Two to Tangle
The back cover blurb makes this book sound like a really silly story. To give Leslie Kelly credit, not only did she make it work, she made it fun and believable, with very likable characters. What more could a reader want?
Chloe Weston finally has her life in order. She’s nearly completed college, she has a nest egg set aside for her sister, and she ‘s got a great job as a window dresser in a local department store. She’s not looking for a relationship until she’s working late one night and she sees her boss, Troy Langtree, stop to change a tire in front of the store. It starts to rain and he takes off his wet shirt, and Chloe drools over the picture of male perfection he presents. She admits to herself she wouldn’t mind getting to know him a little better, because previously she’d just thought of him as an anal bore, which couldn’t be true of the shirtless guy in blue jeans she saw soaking up the rain.
When Chloe runs into a jeans-clad Troy at a retailers’ conference at a resort, he invites her out for a drink. After much personal debate, she accepts the invitation, only to be a little thrown because he’s introduced himself as Trent. Figuring he’s pretending to be someone else as some sort of fantasy game, Chloe goes along with it. They hit it off so well that one thing leads to another and they end up in bed. Since she’s known Troy for some time, Chloe figures it’s okay – after all, it’s not some one-night-stand with a stranger. But when she finds out her lover is really Trent Langtree, Troy’s twin brother, she must deal with her embarrassment and decide whether she wants to risk her heart on a man she’s just met.
Chloe’s mistake stretches belief a bit, but it doesn’t make her seem stupid. It’s presented as a simple case of mistaken identity, and Chloe is never really in doubt which twin she wants. She’s had a tough childhood, where she had to be the adult with a flighty mother. Out of her need for security and stability comes a very plausible conflict: Trent quit the family business to start his own company, and Chloe fears he might be more like her mother than she likes.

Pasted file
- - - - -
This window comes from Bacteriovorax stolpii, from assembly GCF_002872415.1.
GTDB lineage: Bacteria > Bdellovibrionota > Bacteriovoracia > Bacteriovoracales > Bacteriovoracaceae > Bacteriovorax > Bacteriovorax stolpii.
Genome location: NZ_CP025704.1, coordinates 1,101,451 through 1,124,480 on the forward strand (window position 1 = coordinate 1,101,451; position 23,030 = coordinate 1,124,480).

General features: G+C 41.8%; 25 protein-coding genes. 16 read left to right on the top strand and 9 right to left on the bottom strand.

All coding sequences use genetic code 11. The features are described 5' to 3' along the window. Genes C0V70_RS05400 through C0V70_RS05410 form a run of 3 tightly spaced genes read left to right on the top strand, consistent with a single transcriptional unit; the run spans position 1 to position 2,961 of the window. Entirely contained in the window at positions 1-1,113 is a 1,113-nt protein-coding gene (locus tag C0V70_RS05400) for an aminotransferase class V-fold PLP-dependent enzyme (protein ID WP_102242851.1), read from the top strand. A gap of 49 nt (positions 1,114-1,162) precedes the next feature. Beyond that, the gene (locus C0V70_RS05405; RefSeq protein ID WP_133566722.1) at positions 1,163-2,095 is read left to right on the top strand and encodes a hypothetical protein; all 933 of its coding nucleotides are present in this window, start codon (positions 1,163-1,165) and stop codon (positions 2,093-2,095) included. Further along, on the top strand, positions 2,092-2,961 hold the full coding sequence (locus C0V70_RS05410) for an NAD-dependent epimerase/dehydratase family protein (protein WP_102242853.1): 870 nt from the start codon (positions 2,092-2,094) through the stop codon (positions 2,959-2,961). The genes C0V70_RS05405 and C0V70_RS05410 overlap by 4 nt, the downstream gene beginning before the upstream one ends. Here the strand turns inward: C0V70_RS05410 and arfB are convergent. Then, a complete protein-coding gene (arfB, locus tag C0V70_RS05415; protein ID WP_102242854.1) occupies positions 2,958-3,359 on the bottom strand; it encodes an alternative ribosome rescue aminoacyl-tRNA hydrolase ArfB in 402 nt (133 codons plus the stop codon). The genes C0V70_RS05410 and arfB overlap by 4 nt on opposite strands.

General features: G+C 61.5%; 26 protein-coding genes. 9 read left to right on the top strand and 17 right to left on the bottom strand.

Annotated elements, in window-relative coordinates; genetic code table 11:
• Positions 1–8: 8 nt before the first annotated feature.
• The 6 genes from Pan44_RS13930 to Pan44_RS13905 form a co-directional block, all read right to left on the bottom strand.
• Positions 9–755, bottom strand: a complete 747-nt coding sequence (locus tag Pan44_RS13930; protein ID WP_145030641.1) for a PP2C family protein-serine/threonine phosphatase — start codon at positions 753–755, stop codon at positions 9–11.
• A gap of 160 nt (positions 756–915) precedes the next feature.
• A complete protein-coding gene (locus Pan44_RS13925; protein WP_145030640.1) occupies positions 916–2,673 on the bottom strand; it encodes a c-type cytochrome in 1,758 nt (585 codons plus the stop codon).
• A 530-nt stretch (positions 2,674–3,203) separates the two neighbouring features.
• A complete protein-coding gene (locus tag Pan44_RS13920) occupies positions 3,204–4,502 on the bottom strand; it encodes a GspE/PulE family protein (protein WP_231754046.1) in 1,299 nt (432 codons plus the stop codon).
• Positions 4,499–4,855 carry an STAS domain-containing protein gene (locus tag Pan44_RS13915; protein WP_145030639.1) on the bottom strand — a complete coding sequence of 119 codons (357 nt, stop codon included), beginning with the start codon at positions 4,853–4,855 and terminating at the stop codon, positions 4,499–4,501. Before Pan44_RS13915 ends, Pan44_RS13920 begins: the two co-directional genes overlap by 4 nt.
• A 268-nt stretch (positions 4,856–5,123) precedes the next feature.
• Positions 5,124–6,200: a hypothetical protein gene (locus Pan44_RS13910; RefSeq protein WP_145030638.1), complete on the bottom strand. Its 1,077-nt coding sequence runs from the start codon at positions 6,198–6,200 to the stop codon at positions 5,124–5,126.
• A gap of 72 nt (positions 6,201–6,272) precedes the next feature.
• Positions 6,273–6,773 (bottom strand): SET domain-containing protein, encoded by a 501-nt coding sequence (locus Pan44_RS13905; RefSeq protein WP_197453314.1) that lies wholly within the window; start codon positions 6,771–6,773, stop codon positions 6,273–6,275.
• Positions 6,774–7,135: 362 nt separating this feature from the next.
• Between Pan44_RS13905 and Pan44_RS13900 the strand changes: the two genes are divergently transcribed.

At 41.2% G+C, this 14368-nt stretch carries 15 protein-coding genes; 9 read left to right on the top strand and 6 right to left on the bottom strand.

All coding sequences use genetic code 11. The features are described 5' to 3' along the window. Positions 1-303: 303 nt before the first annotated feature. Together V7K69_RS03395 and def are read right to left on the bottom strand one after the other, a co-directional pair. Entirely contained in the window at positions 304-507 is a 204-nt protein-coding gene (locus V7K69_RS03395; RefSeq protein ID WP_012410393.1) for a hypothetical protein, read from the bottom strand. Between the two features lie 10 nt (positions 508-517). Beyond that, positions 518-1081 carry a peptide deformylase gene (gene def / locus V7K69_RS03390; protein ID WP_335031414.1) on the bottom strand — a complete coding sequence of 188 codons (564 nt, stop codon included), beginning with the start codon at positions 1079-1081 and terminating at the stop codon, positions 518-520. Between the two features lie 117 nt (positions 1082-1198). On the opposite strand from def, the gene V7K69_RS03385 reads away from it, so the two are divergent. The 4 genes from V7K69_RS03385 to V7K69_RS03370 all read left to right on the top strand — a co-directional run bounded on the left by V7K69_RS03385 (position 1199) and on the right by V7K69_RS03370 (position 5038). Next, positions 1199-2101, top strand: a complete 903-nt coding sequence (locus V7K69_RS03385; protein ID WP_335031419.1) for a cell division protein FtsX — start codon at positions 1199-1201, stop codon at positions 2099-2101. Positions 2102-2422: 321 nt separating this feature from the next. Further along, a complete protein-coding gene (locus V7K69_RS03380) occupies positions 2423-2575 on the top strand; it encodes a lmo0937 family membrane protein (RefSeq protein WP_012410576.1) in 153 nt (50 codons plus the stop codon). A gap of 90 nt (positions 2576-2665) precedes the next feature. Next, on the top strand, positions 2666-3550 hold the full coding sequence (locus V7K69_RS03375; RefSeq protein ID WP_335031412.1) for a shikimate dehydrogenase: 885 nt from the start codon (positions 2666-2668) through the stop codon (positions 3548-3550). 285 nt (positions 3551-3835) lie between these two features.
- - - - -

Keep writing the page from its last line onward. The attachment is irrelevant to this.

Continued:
Trent is sweet, and though he’s got the cliché evil ex-girlfriend in his past, he never confuses Chloe for her. Instead he treats her with respect, and when he learns she’s upset that they moved their relationship to the sexual level on the very first night, he pulls back and spends time taking her on platonic dates until she’s more comfortable with their relationship. Best of all, when there’s a possibility of a Big Misunderstanding, Trent does the most amazing thing. He actually confronts Chloe and talks to her. He listens, he reasons things out, and makes decisions based on fact. Even though he jumps to conclusions, he asks questions until he gets to the truth. I want to thank Leslie Kelly for this, because it makes Trent such a breath of fresh air amongst romance heroes.
Two to Tangle is an enjoyable read. The only drawback to this book is its length. Because it’s so obvious Trent and Chloe belong together, the author resorts to drawing out a subplot involving Chloe’s mother to meet her page requirement. Nevertheless, this is a fun little tale and great for a quick afternoon read. I look forward to Troy’s story; he’s quite amusing when we finally meet him.